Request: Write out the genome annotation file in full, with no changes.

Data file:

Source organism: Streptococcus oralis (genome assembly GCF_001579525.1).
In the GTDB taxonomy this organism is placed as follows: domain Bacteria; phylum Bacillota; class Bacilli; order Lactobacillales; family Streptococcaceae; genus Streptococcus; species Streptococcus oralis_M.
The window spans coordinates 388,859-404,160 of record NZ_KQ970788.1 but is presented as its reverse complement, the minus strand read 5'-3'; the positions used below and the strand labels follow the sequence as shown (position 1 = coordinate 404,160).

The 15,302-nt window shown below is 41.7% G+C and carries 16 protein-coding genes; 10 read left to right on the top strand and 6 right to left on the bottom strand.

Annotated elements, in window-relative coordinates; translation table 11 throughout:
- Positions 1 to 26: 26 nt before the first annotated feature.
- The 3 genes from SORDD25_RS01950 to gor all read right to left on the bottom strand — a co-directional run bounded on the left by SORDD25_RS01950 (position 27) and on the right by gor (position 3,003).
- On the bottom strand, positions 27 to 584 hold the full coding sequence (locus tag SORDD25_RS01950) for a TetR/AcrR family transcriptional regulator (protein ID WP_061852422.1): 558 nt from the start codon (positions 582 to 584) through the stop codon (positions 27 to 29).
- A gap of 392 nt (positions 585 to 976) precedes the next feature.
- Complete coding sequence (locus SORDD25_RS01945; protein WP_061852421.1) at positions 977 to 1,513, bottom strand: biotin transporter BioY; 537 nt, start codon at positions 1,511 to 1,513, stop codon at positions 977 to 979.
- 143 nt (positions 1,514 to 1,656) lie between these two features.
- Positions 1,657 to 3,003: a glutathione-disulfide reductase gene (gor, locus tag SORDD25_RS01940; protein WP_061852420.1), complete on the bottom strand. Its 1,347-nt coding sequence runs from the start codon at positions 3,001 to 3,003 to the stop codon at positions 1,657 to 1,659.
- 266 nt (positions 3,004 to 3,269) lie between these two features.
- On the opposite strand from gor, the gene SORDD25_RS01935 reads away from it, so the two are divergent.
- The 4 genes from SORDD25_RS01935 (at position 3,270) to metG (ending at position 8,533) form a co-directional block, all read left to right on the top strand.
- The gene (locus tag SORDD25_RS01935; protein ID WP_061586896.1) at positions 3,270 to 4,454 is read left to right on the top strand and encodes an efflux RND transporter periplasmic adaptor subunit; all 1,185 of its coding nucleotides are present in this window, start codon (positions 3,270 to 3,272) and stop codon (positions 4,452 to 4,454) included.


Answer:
Source organism: Streptococcus oralis (genome assembly GCF_001579525.1).
In the GTDB taxonomy this organism is placed as follows: domain Bacteria; phylum Bacillota; class Bacilli; order Lactobacillales; family Streptococcaceae; genus Streptococcus; species Streptococcus oralis_M.
The window spans coordinates 388,859-404,160 of record NZ_KQ970788.1 but is presented as its reverse complement, the minus strand read 5'-3'; the positions used below and the strand labels follow the sequence as shown (position 1 = coordinate 404,160).

The 15,302-nt window shown below is 41.7% G+C and carries 16 protein-coding genes; 10 read left to right on the top strand and 6 right to left on the bottom strand.

Annotated elements, in window-relative coordinates; translation table 11 throughout:
- Positions 1 to 26: 26 nt before the first annotated feature.
- The 3 genes from SORDD25_RS01950 to gor all read right to left on the bottom strand — a co-directional run bounded on the left by SORDD25_RS01950 (position 27) and on the right by gor (position 3,003).
- On the bottom strand, positions 27 to 584 hold the full coding sequence (locus tag SORDD25_RS01950) for a TetR/AcrR family transcriptional regulator (protein ID WP_061852422.1): 558 nt from the start codon (positions 582 to 584) through the stop codon (positions 27 to 29).
- A gap of 392 nt (positions 585 to 976) precedes the next feature.
- Complete coding sequence (locus SORDD25_RS01945; protein WP_061852421.1) at positions 977 to 1,513, bottom strand: biotin transporter BioY; 537 nt, start codon at positions 1,511 to 1,513, stop codon at positions 977 to 979.
- 143 nt (positions 1,514 to 1,656) lie between these two features.
- Positions 1,657 to 3,003: a glutathione-disulfide reductase gene (gor, locus tag SORDD25_RS01940; protein WP_061852420.1), complete on the bottom strand. Its 1,347-nt coding sequence runs from the start codon at positions 3,001 to 3,003 to the stop codon at positions 1,657 to 1,659.
- 266 nt (positions 3,004 to 3,269) lie between these two features.
- On the opposite strand from gor, the gene SORDD25_RS01935 reads away from it, so the two are divergent.
- The 4 genes from SORDD25_RS01935 (at position 3,270) to metG (ending at position 8,533) form a co-directional block, all read left to right on the top strand.
- The gene (locus tag SORDD25_RS01935; protein ID WP_061586896.1) at positions 3,270 to 4,454 is read left to right on the top strand and encodes an efflux RND transporter periplasmic adaptor subunit; all 1,185 of its coding nucleotides are present in this window, start codon (positions 3,270 to 3,272) and stop codon (positions 4,452 to 4,454) included.